Summary of passage: To the church in Laodicea Jesus says he knows the church’s deeds which are only lukewarm or mediocre. They believe they are rich and have everything they need, but they are poor and lacking in God. He wants them to see their spiritual blindness, become righteous, and obtain his riches. Jesus loves them and wants them to repent and choose him and receive eternal life.
13a) True riches are heaven and eternal life with God. White clothing is righteousness–what enables you and me to stand with God–and salvation. When you are clothed in God’s righteousness, you gain His spirit and character which gives you compassion, kindness, humility, gentleness, and patience (Colossians 3:12) and love and forgiveness (Colossians 3:13 & 14).
b) He will eat with them and sit with him on his throne.
14a) Discipline by the Lord separates us from the unbelievers and saves us from condemnation with the world (1 Corinthians 11:32). Discipline is what makes us God’s children (Hebrews 12:8). It is for our good and what allows us to share in His holiness (Hebrews 12:10). It produces righteousness and peace (Hebrews 12:11). If God didn’t love us, He wouldn’t bother to discipline us, to teach us His ways, to save us.
God invites earnestness and repentance. God looks for love in return for His care; compassion; surrender; a life of love for others.
b) Personal Question. My answer: God loves us enough to discipline us so we’ll turn to Him and walk in His ways. We will gain the world if we do. Gratefulness is the right response. Humbleness. An increased awe of Him. More love and compassion for Him and His people.
Conclusions: Good reminder of the importance and necessity of discipline in all of our lives. Good verses to use to explain to your children when they ask why their punishment is necessary.
End Notes: The Greek word here for love is phileo which means friend (the same word Philadelphia comes from). Earnest here is the same root word as hot used in Revelation 3:16. Turn to Him and be zealous for Him.
Here’s the Great Invitation to us all: Jesus standing at the door and knocking. Only you can open the door and invite him in. Will you?
Listen! And you will hear his voice.
The “dine” or “eat” here was the Greek meal of deipnon, which was the main meal at the end of the day where the family would sit and linger and talk about the day. It was supper where relationships were deepened and strengthened.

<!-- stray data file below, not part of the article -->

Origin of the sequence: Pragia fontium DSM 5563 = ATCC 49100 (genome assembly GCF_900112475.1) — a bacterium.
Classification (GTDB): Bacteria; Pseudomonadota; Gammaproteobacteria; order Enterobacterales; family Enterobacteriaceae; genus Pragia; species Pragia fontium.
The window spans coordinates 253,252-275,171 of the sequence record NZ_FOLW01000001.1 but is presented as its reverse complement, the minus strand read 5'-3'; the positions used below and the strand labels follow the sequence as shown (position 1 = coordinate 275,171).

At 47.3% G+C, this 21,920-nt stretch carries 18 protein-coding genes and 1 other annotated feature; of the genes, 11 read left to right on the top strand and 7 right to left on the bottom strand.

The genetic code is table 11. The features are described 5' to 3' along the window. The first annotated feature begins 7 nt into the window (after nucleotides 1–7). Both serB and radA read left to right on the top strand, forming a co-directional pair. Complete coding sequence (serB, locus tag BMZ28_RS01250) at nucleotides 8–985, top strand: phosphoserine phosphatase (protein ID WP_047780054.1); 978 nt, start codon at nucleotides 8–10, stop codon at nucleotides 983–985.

The invitation was to all–the individual–not the church here. We each must accept Jesus. Then we will sit on his throne (Luke 22:30; Rev 20:4; 22:5)
Laodicea is the worst of the churches (the only one not praised) promised the greatest reward. This is hope for all of us that despite our sins we are loved and accepted and invited to be with God forever. He pursues us to the end.
Quote of the Week: “It is, in fact, God’s final punishment to leave a man alone.” (Barclay)
Map of Region with Laodicea: https://bleon1.files.wordpress.com/2010/05/38-seven-churches-of-asia.png
Conclusions to Lesson 6: Scholars say Chapters 2 & 3 of Revelation are the most practical in the whole book since Jesus lays out what he expects of churches and thus you and me.
I love the hope throughout. Most people think Revelation is a book of gloom and doom. It’s not. It’s a book of hope and love and salvation and wonderment. It’s Jesus personified meaning we see all of him–his love, his judgment, his salvation, his condemnation. So many times churches nowadays just speak of Jesus as love and ignore the judgment because it’s not politically correct to judge people and sadly Christian’s knowledge of the Bible has shrunken to the point that they don’t understand what true judgment is.
The Book of Revelation should be discussed more and in depth in churches these days. It would go a long way to furthering our knowledge of Him in ways we can’t even imagine.
We have finished studying the letters John wrote to the churches, giving them Christ’s words. We will take a break for the next two lessons and study Acts and Daniel before we jump into the next major section of Revelation which is Christ as judge and his judgments upon man.
Commonalities in the Letters and Patterns:
- Character of Christ